In recent years Rebellion has done a fantastic job of celebrating the rich history of the UK’s comic past with its Treasury of British Comics line. We’ve seen Misty, Adam Eterno and The Trigon Empire back in print but Tammy and Jinty Remixed is different. Instead of reprinting favourite strips from the past, this is all-new material from a stellar collection of today’s finest creators. It’s a great idea but does it work?
Tammy and Jinty were originally two separate titles predominantly aimed at girls. As the book’s editorial tells us “Tammy and Jinty were two comics that were published in the 1970s and 1980s back when your mothers and grandmothers were young”, something that made me feel very old as I read it. It’s probably fair to say that I’m not the target audience that Rebellion is aiming for but there’s such a variety of different stories here that there’s something for most tastes. We get aliens, football, ballet dancers and talking cats amongst others. Old favourites like Bella at the Bar and The Cat Girl return and Roy of the Rovers sister, Rocky, makes a surprise appearance too.
There’s a great selection of writers involved in this project including small press/indie favourites like Rachael Smith (Wired Up Wrong/Quarantine Comix), Kate AShwin (Widdershins), Rachael Ball (Wolf, The Inflatable Woman), Rob Williams (Low Life, Dredd) and Andy Clift (Captain Cosmic). There’s plenty of new characters to appeal to a new generation of readers and an interesting mix of longer, more developed strips as well as shorter ones that seemed designed to introduce these new characters.
The art from the likes of Sarah Millman (NPC Tea), Yishan Yi (Frenemies) and PJ Holden (Rogue Trooper, John Woo) fits the mood of the stories perfectly and the mix of styles (scratchy black and white with the occasional burst of red for The Enigma Variations, manga-esque for Duckface, even Jack Kirby in Clift’s Affirmative Action) keeps this collection fresh. If you’re a regular reader of 2000AD or The ’77 or if you enjoyed this year’s Comic Scene Annual then there’s lots here for you to enjoy.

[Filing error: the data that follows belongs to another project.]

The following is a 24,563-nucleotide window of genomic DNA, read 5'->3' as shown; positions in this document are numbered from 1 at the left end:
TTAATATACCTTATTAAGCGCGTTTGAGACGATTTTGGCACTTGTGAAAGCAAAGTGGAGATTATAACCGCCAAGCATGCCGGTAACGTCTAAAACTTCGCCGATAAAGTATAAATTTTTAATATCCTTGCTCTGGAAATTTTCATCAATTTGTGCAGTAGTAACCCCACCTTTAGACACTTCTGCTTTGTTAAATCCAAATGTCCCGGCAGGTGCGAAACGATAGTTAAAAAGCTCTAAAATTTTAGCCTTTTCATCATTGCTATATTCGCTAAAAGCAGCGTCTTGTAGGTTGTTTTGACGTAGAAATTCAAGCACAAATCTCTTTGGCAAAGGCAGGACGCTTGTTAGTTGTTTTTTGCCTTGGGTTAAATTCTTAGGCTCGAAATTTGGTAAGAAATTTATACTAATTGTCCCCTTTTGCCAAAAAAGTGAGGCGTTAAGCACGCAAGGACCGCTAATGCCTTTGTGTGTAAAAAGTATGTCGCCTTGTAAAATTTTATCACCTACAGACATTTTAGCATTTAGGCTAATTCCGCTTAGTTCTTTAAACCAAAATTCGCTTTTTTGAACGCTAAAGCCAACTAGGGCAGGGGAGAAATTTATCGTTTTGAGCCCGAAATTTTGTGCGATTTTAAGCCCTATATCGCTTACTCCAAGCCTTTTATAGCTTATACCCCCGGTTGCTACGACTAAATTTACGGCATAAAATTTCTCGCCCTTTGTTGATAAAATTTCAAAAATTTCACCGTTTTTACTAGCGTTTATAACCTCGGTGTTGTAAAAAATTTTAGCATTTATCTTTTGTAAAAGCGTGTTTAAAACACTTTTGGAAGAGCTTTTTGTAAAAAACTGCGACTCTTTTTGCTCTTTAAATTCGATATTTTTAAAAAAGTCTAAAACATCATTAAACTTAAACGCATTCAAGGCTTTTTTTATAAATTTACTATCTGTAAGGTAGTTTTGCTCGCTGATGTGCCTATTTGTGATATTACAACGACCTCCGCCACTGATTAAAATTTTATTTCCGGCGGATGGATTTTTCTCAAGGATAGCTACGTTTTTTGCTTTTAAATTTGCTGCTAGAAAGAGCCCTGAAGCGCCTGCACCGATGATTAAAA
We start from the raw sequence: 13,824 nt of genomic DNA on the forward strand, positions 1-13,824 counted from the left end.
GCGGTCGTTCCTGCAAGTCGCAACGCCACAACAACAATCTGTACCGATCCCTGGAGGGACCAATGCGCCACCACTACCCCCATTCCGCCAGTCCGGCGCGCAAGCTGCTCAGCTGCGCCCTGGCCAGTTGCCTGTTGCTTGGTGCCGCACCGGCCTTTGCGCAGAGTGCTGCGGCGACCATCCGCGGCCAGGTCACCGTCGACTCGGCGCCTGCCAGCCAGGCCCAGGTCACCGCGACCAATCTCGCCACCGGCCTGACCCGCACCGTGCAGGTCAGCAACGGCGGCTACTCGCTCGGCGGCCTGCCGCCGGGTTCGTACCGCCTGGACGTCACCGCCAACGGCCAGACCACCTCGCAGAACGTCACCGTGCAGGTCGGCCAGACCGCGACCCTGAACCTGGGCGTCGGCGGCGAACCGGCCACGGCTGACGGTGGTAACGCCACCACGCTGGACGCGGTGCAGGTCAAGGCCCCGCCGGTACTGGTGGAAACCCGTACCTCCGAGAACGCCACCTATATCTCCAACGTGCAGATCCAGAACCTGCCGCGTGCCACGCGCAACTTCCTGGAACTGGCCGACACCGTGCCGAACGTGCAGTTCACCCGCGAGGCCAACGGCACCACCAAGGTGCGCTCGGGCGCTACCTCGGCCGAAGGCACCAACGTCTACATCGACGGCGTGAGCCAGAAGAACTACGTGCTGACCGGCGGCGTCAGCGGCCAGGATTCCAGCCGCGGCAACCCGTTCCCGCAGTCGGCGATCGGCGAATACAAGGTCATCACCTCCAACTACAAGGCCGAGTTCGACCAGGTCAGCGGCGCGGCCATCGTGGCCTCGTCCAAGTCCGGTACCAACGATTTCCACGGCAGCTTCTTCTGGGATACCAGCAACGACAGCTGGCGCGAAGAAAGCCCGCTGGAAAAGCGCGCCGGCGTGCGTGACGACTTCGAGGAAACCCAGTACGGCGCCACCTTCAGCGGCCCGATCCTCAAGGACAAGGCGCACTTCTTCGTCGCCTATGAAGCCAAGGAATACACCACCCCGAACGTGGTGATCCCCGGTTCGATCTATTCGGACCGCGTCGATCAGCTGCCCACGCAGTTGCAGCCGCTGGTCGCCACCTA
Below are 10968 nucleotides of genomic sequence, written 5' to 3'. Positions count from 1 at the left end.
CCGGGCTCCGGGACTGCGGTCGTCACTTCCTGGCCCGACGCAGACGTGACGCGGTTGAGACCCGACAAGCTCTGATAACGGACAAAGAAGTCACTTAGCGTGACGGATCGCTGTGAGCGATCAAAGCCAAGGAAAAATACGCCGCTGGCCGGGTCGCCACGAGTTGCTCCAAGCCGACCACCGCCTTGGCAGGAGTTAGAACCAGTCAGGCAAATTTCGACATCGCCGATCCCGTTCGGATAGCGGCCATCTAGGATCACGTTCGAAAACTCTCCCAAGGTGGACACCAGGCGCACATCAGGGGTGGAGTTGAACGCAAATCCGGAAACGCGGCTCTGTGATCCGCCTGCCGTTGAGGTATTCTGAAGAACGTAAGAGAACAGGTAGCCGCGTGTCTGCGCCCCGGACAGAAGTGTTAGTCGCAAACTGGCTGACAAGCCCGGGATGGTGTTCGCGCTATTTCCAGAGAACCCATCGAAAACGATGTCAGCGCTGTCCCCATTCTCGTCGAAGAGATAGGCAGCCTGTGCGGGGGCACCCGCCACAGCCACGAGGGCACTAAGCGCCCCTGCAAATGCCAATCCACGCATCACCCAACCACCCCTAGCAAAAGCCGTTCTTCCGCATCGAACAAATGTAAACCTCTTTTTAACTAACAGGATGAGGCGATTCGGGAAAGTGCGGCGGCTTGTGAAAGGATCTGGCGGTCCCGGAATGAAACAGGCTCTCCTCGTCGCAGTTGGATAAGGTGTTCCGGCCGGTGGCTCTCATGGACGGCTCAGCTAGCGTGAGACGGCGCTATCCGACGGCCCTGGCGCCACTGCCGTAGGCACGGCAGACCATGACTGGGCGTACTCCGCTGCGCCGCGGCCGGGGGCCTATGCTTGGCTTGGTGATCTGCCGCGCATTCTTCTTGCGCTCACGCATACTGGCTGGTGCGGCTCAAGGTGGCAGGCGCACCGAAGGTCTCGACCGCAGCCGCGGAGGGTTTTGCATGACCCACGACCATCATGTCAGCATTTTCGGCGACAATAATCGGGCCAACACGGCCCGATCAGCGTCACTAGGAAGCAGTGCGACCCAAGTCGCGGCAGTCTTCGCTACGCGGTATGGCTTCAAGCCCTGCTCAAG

If there is a criticism it’s that sometimes Remixed isn’t quite sure who its reader is. Although I really think that the majority of the stories would resonate with contemporary audiences, especially female ones who might have read, for example, Raina Telgemeier’s Guts and Smile, would they be interested in reading the classic black and white strips from the original Tammy and Jinty that are also reprinted here (an episode of Bella at the Bar, the story Sally was a Cat and two episodes of The Cat Girl)? Even the name “remixed” sounds like it’s trying a bit too hard to appeal to a younger audience.
Minor gripes aside, Rebellion should be applauded for trying resuscitate a genre of comics long thought to be in a critical, if not terminal, condition with both Tammy and Jinty Remixed and the regular original Misty specials that they’ve been publishing for the past three years now. Rocky of the Rovers sums it up perfectly when she says at the end of her strip “Get in girls, let’s have another!” It would be a real shame if we didn’t.